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Lenders React to Rate Hikes, Decreasing Demand

According to the newly released J.D. Power 2022 U.S. Mortgage Origination Satisfaction Study, the average mortgage customer experience has become increasingly commoditized, with few lenders finding the right formula to build long-term trust and loyalty that truly stands out from the competition.

New data finds that U.S. mortgage industry has gone from record volume and profits in 2021 to a 22-year low in demand for new mortgages through the first half of 2022. J.D. Power also found that mortgage providers have struggled to differentiate themselves in the eyes of customers whose expectations of the experience are rising and competition for their business is even more intense.

"There is no denying the effects of rising interest rates on mortgage demand, and this is precisely the time when lenders need to differentiate themselves as trusted advisors who can guide customers through the lending process and offer valuable counsel along the way,” said Craig Martin, Executive Managing Director and Global Head of Wealth and Lending Intelligence J.D. Power. “That means ramping up communication — keeping customers informed throughout the lending process and ensuring consistent and effective communications through all channels. Unfortunately, less than one in three customers say their lenders were able to deliver that optimal experience.”

Highlights of the 2022 study:

  • Commoditized customer experience: The top- and bottom-performing lenders in overall satisfaction in this year’s study are separated by just 87 points (on a 1,000-point scale), with very little variation in overall satisfaction among the top 10 companies evaluated. Additionally, the number one reason given for choosing a specific lender is rate, which suggests that lenders may be placing too much emphasis on price, reinforcing the notion that there is little difference beyond the product.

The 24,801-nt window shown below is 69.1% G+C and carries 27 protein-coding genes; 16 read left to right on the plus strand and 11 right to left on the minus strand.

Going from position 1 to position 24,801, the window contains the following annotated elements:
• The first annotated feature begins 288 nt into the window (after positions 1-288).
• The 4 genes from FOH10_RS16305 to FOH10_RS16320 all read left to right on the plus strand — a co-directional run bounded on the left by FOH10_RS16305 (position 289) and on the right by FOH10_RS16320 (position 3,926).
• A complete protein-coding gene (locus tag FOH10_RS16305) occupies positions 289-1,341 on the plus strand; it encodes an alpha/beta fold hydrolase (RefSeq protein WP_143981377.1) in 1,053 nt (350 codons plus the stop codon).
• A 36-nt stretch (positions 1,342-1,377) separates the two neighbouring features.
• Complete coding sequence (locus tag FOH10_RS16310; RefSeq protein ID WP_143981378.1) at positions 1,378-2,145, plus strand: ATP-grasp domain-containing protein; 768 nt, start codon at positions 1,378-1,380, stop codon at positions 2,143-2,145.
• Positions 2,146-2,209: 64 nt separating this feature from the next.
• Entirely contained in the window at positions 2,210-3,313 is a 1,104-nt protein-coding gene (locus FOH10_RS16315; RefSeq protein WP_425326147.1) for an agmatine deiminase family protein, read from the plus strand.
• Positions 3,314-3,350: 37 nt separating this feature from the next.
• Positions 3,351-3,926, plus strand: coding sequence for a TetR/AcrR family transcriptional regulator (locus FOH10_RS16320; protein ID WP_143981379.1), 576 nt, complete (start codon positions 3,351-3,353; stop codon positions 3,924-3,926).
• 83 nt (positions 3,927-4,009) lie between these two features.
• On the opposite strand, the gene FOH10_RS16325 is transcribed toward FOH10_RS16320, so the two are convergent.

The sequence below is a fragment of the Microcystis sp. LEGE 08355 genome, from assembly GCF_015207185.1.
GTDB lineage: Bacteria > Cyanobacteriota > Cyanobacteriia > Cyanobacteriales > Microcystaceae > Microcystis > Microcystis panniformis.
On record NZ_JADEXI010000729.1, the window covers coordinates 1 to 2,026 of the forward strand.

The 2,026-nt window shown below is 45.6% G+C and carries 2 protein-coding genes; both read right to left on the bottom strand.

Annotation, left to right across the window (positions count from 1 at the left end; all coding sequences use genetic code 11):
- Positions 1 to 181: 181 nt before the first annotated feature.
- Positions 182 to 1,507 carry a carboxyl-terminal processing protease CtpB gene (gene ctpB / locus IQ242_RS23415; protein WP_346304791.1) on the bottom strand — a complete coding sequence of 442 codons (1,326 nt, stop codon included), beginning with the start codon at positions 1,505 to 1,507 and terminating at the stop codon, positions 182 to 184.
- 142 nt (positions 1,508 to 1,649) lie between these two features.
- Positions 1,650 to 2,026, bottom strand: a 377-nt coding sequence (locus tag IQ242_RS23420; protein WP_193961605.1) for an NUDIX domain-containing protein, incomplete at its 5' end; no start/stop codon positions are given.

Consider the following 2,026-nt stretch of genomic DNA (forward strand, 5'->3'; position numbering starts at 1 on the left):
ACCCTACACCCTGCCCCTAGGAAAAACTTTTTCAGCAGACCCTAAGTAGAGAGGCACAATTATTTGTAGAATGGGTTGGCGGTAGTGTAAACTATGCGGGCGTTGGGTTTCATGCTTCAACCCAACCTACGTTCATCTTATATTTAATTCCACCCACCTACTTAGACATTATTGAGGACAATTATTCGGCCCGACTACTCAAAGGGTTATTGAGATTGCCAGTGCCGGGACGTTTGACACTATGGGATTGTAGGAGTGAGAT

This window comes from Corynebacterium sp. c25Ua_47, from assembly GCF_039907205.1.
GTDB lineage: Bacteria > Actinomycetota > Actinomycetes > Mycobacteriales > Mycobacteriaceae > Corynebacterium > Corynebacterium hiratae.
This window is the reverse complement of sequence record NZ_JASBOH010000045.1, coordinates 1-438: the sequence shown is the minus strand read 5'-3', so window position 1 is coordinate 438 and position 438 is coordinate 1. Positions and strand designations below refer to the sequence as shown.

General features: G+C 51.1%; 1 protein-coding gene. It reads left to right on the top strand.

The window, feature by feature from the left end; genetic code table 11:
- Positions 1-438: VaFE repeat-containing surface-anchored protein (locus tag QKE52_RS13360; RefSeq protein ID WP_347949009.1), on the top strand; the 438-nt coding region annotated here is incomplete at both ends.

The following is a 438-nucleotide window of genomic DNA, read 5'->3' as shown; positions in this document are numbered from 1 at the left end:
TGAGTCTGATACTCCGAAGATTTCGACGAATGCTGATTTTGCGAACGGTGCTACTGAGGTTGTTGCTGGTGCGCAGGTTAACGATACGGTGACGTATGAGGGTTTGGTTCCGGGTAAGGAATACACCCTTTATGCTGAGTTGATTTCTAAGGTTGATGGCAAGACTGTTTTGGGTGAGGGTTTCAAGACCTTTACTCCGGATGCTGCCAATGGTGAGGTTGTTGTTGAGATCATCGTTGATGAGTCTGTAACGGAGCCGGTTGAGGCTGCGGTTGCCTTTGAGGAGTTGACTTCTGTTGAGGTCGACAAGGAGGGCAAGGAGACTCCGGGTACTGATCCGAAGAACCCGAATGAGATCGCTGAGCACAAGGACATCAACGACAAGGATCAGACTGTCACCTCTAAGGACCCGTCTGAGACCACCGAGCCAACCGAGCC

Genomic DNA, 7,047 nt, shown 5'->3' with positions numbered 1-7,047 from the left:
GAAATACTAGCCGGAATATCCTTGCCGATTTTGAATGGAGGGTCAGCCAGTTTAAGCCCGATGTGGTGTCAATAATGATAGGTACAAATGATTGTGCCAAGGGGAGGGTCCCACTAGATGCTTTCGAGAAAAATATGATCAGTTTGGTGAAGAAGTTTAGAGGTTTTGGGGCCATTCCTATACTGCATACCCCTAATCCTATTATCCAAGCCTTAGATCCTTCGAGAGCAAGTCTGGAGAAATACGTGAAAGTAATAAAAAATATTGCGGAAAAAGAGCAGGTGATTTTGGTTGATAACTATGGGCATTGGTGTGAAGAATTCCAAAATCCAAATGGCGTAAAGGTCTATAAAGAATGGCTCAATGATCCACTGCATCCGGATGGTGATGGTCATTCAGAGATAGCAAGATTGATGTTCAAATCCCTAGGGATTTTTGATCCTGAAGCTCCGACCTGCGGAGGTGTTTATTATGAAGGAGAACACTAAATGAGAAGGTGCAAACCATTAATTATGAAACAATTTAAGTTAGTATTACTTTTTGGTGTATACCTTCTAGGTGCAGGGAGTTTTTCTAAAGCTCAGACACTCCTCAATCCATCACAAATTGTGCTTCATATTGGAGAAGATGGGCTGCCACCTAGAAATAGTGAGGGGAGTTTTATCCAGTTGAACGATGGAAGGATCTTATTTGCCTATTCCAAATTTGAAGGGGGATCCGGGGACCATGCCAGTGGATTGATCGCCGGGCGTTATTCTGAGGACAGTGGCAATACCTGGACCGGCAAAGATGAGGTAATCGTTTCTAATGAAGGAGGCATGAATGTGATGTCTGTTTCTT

• Missing an opportunity: The key attributes customers are seeking in their mortgage lender are expertise; guidance; and communication. These are conveyed in the form of responsiveness, keeping customers informed, having an effective website and delivering consistent communications throughout the lending process. Currently, just 28% of lenders are successfully meeting all these key criteria.
  • Less than half of mortgage customers kept fully informed: During the lending process, there are six key moments of truth that determine whether or not the lender is viewed as a trusted advisor: providing advice on customers’ financial situations; explaining the application process; fully answering application-related questions; meeting expectations for what is required; explaining the closing process; and providing information about servicing. Less than half (48%) of mortgage customers say they were kept fully informed in all the phases of the process.
  • Appetite for digital, but most interactions still involve humans: While approximately 40% of mortgage customers indicate a willingness to complete the entire lending process via self-service digital tools, 67% are currently interacting with human representatives via phone.

“A rising tide of record demand and historically low interest rates hid a lot of the challenges lenders have been facing in forging more meaningful, lasting connections with customers and moving beyond a transactional, rate-driven relationship,” said Tom Lawler, Head of Consumer Lending Intelligence at J.D. Power. “Now, as the macroeconomic situation has reversed course, these relationship-driven attributes have become critical for lenders that want to convey a more unique value proposition and build more lifetime customers in a highly competitive marketplace.”

To read more information about the U.S. Mortgage Origination Satisfaction Study, click here.

To read the full report, including more information and methodology, click here.

About Author: Demetria Lester

Demetria C. Lester is a reporter for DS News and MReport magazines with more than eight years of writing experience. She has served as content coordinator and copy editor for the Los Angeles Daily News and the Orange County Register, in addition to 11 other Southern California publications. A former editor-in-chief at Northlake College and staff writer at her alma mater, the University of Texas at Arlington, she has covered events such as the Byron Nelson and Pac-12 Conferences, progressing into her freelance work with the Dallas Wings and D Magazine. Currently located in Dallas, Texas, Lester is an avid jazz lover and likes to read. She can be reached at [email protected].

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